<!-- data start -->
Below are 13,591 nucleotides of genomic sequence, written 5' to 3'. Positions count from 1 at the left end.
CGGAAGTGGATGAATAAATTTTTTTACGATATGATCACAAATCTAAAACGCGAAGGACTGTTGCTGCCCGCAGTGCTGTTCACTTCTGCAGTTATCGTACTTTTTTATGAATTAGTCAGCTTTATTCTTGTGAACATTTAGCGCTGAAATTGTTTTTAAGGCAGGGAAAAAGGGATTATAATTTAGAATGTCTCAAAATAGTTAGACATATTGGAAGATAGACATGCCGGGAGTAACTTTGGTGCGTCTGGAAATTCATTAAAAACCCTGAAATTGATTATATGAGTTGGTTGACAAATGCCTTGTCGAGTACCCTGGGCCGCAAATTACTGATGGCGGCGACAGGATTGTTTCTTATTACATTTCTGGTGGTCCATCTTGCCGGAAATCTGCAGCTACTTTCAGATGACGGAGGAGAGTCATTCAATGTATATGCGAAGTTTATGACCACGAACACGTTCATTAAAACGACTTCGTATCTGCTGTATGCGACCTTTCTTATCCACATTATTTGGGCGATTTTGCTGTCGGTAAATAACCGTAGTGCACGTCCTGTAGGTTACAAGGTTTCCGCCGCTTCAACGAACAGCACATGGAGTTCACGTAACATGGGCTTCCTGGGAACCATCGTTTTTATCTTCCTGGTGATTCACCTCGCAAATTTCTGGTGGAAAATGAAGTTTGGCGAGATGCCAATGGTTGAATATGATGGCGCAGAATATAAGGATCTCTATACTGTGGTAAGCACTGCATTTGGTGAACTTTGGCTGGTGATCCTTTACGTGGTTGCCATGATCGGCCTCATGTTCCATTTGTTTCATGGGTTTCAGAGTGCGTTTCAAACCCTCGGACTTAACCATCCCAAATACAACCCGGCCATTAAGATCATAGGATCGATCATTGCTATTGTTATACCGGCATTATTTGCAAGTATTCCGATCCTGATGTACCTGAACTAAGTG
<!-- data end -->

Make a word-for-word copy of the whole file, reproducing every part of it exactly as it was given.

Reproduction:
Below are 13,591 nucleotides of genomic sequence, written 5' to 3'. Positions count from 1 at the left end.
CGGAAGTGGATGAATAAATTTTTTTACGATATGATCACAAATCTAAAACGCGAAGGACTGTTGCTGCCCGCAGTGCTGTTCACTTCTGCAGTTATCGTACTTTTTTATGAATTAGTCAGCTTTATTCTTGTGAACATTTAGCGCTGAAATTGTTTTTAAGGCAGGGAAAAAGGGATTATAATTTAGAATGTCTCAAAATAGTTAGACATATTGGAAGATAGACATGCCGGGAGTAACTTTGGTGCGTCTGGAAATTCATTAAAAACCCTGAAATTGATTATATGAGTTGGTTGACAAATGCCTTGTCGAGTACCCTGGGCCGCAAATTACTGATGGCGGCGACAGGATTGTTTCTTATTACATTTCTGGTGGTCCATCTTGCCGGAAATCTGCAGCTACTTTCAGATGACGGAGGAGAGTCATTCAATGTATATGCGAAGTTTATGACCACGAACACGTTCATTAAAACGACTTCGTATCTGCTGTATGCGACCTTTCTTATCCACATTATTTGGGCGATTTTGCTGTCGGTAAATAACCGTAGTGCACGTCCTGTAGGTTACAAGGTTTCCGCCGCTTCAACGAACAGCACATGGAGTTCACGTAACATGGGCTTCCTGGGAACCATCGTTTTTATCTTCCTGGTGATTCACCTCGCAAATTTCTGGTGGAAAATGAAGTTTGGCGAGATGCCAATGGTTGAATATGATGGCGCAGAATATAAGGATCTCTATACTGTGGTAAGCACTGCATTTGGTGAACTTTGGCTGGTGATCCTTTACGTGGTTGCCATGATCGGCCTCATGTTCCATTTGTTTCATGGGTTTCAGAGTGCGTTTCAAACCCTCGGACTTAACCATCCCAAATACAACCCGGCCATTAAGATCATAGGATCGATCATTGCTATTGTTATACCGGCATTATTTGCAAGTATTCCGATCCTGATGTACCTGAACTAAGTG